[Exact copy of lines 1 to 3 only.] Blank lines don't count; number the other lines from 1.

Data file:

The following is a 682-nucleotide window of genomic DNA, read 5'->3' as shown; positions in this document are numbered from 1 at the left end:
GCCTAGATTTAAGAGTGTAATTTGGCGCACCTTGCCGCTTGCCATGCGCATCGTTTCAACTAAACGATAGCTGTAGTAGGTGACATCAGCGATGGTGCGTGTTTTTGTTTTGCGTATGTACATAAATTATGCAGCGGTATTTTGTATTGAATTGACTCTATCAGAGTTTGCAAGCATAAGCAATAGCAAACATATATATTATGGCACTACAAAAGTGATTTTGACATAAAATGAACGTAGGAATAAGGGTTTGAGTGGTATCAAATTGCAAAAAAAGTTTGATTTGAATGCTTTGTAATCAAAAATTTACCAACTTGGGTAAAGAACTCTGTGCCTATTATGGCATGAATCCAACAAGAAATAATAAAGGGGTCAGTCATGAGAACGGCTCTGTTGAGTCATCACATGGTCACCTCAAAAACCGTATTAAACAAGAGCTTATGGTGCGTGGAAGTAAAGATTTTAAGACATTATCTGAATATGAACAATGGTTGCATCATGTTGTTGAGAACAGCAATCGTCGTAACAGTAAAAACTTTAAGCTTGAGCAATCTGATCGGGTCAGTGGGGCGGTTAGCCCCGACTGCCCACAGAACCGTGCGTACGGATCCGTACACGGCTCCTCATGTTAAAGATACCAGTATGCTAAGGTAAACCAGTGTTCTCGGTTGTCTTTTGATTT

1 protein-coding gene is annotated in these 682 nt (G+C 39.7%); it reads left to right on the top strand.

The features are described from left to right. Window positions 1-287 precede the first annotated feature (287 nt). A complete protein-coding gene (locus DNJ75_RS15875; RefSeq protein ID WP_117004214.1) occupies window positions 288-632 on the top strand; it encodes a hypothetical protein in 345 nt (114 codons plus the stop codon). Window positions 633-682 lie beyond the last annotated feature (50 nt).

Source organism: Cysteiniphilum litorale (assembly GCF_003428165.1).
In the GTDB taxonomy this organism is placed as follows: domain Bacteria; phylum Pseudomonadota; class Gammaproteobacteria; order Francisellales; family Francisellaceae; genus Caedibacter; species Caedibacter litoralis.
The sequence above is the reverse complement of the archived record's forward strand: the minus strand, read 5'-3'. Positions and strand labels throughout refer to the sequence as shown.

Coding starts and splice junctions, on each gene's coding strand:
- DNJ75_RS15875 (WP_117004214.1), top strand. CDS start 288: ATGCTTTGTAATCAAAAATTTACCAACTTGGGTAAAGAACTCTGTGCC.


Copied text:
The following is a 682-nucleotide window of genomic DNA, read 5'->3' as shown; positions in this document are numbered from 1 at the left end:
GCCTAGATTTAAGAGTGTAATTTGGCGCACCTTGCCGCTTGCCATGCGCATCGTTTCAACTAAACGATAGCTGTAGTAGGTGACATCAGCGATGGTGCGTGTTTTTGTTTTGCGTATGTACATAAATTATGCAGCGGTATTTTGTATTGAATTGACTCTATCAGAGTTTGCAAGCATAAGCAATAGCAAACATATATATTATGGCACTACAAAAGTGATTTTGACATAAAATGAACGTAGGAATAAGGGTTTGAGTGGTATCAAATTGCAAAAAAAGTTTGATTTGAATGCTTTGTAATCAAAAATTTACCAACTTGGGTAAAGAACTCTGTGCCTATTATGGCATGAATCCAACAAGAAATAATAAAGGGGTCAGTCATGAGAACGGCTCTGTTGAGTCATCACATGGTCACCTCAAAAACCGTATTAAACAAGAGCTTATGGTGCGTGGAAGTAAAGATTTTAAGACATTATCTGAATATGAACAATGGTTGCATCATGTTGTTGAGAACAGCAATCGTCGTAACAGTAAAAACTTTAAGCTTGAGCAATCTGATCGGGTCAGTGGGGCGGTTAGCCCCGACTGCCCACAGAACCGTGCGTACGGATCCGTACACGGCTCCTCATGTTAAAGATACCAGTATGCTAAGGTAAACCAGTGTTCTCGGTTGTCTTTTGATTT

1 protein-coding gene is annotated in these 682 nt (G+C 39.7%); it reads left to right on the top strand.